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Categories: NSX Spoof Guard VMware

@SpoofGuard monitors network traffic to identify malicious activity and prevent phishing attacks. Before you enable SpoofGuard in @NSX, there are a few things you should know. Using SpoofGuard is an easy way to prevent phishing and web spoofing in @VMware NSX shops, but there are a few things you, as a network administrator, should know to determine what’s best for your environment.

SpoofGuard registers a VM’s IP addressand prevents that VM from communicating with any other IP addresses. If a VM administrator wants to change the IP address, he must coordinate it with the network administrator. Without this safeguard in place, a malicious user could easily hijack the IP address of an existing machine in the environment, impersonate that machine and bypass the firewall.

SpoofGuard isn’t an extra module on your ESXi hosts, but rather a component of the distributed firewall. It’s tightly integrated with the VMkernel, so, like other distributed firewall tasks in your network data path, it doesn’t significantly impact performance. 

One of the reasons SpoofGuard doesn’t receive much recognition is that it’s often treated as an afterthought during NSX setup. Rather than focus on the SpoofGuard policy, which is disabled by default, administrators typically focus on routing and switching, firewall rules and NSX features, such as load balancers and virtual private networks, during initial setup.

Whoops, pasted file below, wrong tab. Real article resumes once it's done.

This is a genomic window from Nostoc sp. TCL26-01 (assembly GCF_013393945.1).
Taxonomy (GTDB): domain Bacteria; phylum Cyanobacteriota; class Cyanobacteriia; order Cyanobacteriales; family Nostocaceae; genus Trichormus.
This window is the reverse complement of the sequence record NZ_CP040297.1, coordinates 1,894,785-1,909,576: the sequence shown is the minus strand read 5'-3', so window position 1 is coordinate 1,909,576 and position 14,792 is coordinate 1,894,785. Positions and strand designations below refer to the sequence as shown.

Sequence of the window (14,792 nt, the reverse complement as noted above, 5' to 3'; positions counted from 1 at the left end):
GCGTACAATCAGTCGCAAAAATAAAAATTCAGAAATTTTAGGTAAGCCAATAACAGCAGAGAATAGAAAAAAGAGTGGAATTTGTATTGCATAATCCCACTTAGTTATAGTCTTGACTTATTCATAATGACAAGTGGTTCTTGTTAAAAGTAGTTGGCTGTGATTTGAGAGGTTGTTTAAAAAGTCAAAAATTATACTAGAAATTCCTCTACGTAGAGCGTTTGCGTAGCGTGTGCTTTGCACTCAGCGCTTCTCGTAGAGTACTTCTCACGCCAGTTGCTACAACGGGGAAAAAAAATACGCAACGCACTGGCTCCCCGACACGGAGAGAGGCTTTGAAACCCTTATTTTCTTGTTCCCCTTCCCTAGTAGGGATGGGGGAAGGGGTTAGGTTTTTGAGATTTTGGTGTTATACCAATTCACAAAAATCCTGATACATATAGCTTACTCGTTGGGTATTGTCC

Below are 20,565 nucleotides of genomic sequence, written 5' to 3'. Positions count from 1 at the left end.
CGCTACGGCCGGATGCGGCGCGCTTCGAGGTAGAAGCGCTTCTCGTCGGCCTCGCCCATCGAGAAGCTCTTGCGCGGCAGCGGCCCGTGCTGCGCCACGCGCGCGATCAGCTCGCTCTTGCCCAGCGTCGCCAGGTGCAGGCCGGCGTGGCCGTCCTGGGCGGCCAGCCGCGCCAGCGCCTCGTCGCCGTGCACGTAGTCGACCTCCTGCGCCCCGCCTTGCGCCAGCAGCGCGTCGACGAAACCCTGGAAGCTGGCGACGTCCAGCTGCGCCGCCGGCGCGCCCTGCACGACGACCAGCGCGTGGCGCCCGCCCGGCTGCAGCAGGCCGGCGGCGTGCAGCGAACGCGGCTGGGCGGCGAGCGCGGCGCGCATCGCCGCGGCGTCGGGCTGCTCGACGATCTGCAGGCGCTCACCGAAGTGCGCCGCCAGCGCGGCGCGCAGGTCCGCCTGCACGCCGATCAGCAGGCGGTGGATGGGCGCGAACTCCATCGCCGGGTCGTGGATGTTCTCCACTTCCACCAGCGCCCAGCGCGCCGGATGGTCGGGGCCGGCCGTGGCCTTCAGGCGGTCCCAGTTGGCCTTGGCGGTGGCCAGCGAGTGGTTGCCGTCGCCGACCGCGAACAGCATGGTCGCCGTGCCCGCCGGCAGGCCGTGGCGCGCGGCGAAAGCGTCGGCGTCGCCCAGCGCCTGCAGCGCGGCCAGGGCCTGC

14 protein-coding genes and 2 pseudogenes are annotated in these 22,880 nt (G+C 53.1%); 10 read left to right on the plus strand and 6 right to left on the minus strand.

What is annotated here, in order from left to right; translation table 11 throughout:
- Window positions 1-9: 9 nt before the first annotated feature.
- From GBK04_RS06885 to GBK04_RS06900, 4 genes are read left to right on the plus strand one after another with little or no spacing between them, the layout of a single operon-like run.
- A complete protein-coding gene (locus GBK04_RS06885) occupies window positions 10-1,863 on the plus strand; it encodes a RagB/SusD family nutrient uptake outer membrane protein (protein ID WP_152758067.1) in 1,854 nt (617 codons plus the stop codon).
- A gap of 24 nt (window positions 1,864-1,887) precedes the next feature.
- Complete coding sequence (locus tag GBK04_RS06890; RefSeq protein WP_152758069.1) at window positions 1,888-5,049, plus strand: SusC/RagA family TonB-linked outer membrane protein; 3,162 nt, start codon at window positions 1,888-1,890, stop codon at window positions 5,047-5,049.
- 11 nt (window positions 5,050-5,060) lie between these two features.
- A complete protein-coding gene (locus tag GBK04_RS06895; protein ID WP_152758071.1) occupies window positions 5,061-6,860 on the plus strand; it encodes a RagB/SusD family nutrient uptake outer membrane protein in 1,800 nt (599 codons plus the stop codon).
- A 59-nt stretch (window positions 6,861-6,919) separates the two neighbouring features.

Using SpoofGuard is as easy as locating the configuration under the Networking & Security main navigation panel and enabling the SpoofGuard policy. However, before proceeding, there are a few things you should know to determine what’s best for your environment.

Create SpoofGuard policies

As you can see in Figure A, in addition to the Default Policy, I’ve created three new SpoofGuard policies: the DB-Tier policy, the App-Tier policy and the Web-Tier policy. Each of these policies is connected to a logical network. For each new policy you create, you have the option of changing the Operation Mode to either Trust on First Use or Manually Inspect.

For the sake of this example, I’ve configured the three logical network policies to Trust on First Use, which means they allow VMs to communicate with the IP address the first time they come online. I’m able to do this because I created my VMs with vRealize Automation, which automatically assigns IP addresses with IP address management (IPAM). You can use the nsx-spoofguard-approve.ps1 script from GitHub to query your IPAM system and check whether to approve NSX SpoofGuard records.

The Default Policy applies to any VM not connected to one of these three registered logical networks. The administrator must manually intervene in order for these VMs to communicate with the discovered address. The Default Policy includes a setting that allows SpoofGuard to register self-generated addresses in the and fe80::/64, but this setting isn’t enabled by default and, in most environments, isn’t something you want to enable.

You can assign SpoofGuard policies to distributed port groups, standard switch port groups and logical switch networks.

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